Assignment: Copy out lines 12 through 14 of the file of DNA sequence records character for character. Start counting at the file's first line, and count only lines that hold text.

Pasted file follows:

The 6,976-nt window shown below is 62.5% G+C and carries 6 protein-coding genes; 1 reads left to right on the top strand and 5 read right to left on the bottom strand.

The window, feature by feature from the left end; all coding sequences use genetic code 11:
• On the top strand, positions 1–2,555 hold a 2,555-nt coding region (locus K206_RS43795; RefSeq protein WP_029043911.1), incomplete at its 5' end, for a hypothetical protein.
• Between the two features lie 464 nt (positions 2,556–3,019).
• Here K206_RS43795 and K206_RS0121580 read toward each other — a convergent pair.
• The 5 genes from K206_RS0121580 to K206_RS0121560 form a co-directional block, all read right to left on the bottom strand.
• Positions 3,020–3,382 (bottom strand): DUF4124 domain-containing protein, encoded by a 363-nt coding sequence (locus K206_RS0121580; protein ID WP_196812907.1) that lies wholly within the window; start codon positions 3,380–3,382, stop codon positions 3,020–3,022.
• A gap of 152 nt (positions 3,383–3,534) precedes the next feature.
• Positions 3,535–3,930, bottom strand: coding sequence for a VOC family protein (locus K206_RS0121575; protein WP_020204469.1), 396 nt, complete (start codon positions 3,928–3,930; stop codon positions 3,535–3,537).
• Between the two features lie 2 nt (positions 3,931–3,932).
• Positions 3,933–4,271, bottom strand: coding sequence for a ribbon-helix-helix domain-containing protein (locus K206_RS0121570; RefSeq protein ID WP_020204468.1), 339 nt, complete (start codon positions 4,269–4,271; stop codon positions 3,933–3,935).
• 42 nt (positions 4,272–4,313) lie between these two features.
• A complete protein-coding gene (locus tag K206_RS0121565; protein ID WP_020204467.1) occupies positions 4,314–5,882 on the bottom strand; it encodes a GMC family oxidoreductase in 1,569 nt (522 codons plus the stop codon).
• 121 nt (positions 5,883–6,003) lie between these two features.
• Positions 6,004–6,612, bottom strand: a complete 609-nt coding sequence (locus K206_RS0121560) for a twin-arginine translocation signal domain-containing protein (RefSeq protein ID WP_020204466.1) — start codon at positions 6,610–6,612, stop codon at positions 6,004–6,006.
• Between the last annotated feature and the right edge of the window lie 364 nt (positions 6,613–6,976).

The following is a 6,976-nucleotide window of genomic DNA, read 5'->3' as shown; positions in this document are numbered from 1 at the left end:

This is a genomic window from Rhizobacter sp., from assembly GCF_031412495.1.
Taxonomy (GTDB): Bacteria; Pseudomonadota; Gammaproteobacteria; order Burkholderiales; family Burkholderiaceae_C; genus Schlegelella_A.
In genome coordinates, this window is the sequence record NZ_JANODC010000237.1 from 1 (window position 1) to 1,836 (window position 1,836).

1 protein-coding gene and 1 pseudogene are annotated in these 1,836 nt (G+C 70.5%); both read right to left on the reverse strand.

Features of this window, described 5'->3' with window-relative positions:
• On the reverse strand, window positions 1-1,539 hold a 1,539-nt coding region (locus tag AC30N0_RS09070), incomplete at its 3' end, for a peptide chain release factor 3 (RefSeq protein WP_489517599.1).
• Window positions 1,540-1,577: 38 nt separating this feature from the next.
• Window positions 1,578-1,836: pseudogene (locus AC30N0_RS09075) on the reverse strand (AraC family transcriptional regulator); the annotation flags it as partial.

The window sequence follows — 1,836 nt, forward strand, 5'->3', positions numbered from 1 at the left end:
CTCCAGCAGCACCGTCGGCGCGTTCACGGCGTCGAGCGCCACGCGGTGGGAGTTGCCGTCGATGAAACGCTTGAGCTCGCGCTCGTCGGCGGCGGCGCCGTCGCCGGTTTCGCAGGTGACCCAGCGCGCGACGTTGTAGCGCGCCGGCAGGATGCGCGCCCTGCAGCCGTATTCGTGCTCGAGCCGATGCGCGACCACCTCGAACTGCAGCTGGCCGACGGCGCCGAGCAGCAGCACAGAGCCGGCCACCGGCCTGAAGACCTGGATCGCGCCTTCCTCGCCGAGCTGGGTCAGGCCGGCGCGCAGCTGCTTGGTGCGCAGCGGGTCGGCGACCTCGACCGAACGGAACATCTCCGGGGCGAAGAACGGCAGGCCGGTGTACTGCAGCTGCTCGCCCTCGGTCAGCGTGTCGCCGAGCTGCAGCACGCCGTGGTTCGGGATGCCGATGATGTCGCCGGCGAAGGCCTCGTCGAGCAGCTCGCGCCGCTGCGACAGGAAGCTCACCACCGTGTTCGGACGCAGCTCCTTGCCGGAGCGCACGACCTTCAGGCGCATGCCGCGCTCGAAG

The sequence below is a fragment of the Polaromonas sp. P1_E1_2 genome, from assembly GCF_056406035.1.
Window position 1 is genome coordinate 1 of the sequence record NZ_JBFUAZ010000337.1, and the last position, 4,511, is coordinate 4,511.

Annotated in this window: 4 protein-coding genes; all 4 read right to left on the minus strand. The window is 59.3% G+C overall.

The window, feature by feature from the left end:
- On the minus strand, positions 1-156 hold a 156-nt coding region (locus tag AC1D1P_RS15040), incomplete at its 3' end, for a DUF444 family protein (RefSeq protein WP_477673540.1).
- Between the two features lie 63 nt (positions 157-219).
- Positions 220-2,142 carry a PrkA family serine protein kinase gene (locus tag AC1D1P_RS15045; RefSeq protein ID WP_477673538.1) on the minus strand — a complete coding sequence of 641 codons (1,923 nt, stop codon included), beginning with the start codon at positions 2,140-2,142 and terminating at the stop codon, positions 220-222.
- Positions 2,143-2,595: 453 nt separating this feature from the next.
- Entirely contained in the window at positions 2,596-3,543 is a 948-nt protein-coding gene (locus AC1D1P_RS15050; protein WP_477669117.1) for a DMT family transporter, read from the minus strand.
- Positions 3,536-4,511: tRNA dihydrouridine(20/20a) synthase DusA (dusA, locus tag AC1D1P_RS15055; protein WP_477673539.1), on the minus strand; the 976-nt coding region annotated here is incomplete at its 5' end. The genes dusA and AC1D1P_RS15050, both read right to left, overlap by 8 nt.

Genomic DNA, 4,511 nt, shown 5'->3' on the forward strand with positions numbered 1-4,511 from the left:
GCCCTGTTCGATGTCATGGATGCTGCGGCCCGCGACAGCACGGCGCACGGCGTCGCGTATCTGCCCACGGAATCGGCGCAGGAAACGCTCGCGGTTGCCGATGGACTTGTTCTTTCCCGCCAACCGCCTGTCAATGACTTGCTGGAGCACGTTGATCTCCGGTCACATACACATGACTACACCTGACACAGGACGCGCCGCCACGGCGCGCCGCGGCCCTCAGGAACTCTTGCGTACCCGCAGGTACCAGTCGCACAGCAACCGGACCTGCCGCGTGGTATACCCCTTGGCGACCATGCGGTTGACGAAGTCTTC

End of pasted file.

• 42 nt (positions 4,272–4,313) lie between these two features.
• A complete protein-coding gene (locus tag K206_RS0121565; protein ID WP_020204467.1) occupies positions 4,314–5,882 on the bottom strand; it encodes a GMC family oxidoreductase in 1,569 nt (522 codons plus the stop codon).
• 121 nt (positions 5,883–6,003) lie between these two features.